Although we were done with Titanic-related places in Halifax, we weren’t quite through with historical sites. We made our way from the cemetery up to the Halifax Citadel, which displays life at the fort in 1869, a time when Canada had only been a country for two years. The pipers, the relics, and the drill demonstrations all added together to create a realistic and immersive atmosphere.
The Citadel sits atop a hill in the midst of the city. It’s only a short drive away from the Harbourfront, but on the bright sunny day we visited, we were glad not to be walking there.
Despite being built in 1749 as a base for the British Royal Navy, the Citadel was never besieged. The Citadel there today is not the original; the site has actually undergone four Citadels since it was first constructed. It wasn’t until 1815 that it was built using stone instead of logs. The Citadel was also functional during both world wars before finally being transferred to the control of Parks Canada in 1951. Nowadays, the Citadel is a National Historic Site, complete with a museum. If you’ve read my dream National Parks post, then you’ll know how excited I was to cross off a must-see!
There are plenty of areas to explore within the Citadel, and we started with a great one – Fortress Halifax, a series of rooms showcasing the history of the area and the Citadel defenses through the years.
The Citadel didn’t shy away from talking about Canada’s murky past in dealing with internment camps during World War II, though as with many museum displays, it glossed over the true conditions of the suspected spies. People who had immigrated from Axis Power countries (or those allying with them) were immediately regarded with suspicion and tossed into camps where they were kept in brutal conditions and starved. It’s a dark time in Canada’s history for sure, and one that should never be overlooked. During that time, part of the Citadel was dedicated to one such camp.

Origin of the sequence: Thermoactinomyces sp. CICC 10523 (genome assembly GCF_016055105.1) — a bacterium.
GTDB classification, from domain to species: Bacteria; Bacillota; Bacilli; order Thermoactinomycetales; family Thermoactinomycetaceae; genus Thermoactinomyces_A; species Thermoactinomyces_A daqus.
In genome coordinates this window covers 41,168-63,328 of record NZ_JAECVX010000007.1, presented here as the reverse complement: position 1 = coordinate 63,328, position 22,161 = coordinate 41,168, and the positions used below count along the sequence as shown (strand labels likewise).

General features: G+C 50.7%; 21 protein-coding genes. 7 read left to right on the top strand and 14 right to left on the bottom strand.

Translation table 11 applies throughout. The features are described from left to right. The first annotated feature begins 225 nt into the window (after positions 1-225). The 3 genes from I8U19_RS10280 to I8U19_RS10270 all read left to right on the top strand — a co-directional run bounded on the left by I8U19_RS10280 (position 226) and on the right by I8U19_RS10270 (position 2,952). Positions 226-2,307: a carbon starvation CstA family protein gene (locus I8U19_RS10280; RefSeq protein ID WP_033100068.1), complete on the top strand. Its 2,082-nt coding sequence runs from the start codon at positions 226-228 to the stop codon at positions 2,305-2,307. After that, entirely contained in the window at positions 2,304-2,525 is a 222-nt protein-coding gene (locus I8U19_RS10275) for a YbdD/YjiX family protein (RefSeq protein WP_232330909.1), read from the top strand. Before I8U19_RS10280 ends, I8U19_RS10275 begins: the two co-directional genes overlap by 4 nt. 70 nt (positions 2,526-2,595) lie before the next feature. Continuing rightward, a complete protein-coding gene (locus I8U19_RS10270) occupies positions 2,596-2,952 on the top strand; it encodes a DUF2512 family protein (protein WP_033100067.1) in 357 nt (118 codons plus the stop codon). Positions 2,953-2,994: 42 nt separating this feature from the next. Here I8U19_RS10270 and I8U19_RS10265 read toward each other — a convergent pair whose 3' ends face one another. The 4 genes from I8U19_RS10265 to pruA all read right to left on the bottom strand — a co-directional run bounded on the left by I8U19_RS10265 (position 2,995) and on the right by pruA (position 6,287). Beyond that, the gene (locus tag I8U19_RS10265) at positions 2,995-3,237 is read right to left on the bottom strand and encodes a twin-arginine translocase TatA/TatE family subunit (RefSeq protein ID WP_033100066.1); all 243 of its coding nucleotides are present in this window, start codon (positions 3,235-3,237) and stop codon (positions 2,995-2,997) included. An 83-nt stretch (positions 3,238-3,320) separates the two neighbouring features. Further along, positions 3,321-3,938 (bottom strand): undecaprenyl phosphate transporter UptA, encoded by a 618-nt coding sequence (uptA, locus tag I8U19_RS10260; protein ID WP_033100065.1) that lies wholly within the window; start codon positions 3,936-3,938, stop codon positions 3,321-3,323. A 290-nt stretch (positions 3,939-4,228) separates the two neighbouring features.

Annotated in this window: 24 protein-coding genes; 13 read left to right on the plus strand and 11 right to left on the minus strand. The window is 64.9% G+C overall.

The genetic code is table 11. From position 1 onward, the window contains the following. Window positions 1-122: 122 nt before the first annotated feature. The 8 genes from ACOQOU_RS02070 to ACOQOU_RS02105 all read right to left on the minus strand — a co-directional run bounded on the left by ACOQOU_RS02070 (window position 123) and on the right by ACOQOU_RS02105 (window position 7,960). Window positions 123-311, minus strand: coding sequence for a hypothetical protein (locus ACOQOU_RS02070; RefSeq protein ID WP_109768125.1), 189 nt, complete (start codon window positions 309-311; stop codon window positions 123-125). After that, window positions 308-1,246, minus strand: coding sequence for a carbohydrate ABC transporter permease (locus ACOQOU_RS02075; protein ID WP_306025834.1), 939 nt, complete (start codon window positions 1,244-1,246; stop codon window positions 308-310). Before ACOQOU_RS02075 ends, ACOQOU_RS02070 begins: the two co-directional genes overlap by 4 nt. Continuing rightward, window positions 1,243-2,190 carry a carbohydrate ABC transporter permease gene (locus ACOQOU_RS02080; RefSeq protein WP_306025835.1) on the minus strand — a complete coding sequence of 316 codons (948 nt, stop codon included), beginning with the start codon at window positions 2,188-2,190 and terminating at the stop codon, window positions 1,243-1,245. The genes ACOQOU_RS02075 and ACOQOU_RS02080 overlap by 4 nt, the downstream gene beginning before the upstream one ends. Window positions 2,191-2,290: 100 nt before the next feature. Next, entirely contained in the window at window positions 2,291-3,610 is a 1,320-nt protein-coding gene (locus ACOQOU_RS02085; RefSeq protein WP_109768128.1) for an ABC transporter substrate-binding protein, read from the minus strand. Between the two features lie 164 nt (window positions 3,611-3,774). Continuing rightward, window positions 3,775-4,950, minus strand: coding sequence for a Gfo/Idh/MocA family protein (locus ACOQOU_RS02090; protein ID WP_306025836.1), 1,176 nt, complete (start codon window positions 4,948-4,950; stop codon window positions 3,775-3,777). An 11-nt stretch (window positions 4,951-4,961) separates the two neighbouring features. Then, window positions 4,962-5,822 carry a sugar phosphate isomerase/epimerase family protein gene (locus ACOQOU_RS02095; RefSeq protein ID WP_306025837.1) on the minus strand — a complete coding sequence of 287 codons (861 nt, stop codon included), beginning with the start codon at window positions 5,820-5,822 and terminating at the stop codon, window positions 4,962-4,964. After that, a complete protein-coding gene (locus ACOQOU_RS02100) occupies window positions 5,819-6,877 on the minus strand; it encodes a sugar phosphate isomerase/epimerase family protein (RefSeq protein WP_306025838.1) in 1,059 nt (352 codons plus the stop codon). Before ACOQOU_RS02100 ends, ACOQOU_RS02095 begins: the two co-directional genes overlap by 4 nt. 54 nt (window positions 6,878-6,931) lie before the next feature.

On the upper floor of the Information Centre is an impressive museum dedicated to various wars. Each room spans a different time period with a different war, and is filled with remnants of the battles fought, with an emphasis on Nova Scotia’s role in each.
The first room was one of my favourites, largely due to the impressive small-scale replica of the Vimy Memorial in France, a site I hope to one day see in person.
One of the stories I couldn’t help but find slightly uplifting amidst the sad tales of grief and death dealt with this bottle of champagne. This bottle was given to Major Weston Keating as part of the celebration of VE Day, when Japan officially surrendered during World War II. Instead of cracking it open to celebrate, he decided to keep it sealed and use it as a celebration of the birth of his first son. Despite that hope, he and his wife had four girls, and the champagne bottle remained closed.
By far the most impressive area of the Citadel is the life-size World War I trench in the back, complete with duckboards and replicas of common items and messages found in the trenches during the war. One room at the top of the tunnel contained an impressive display of No Man’s Land, the space between opposing sides during World War I. The display provides a new understanding of how much space separated the fronts, and all the places you could die while trying to cross to the other side.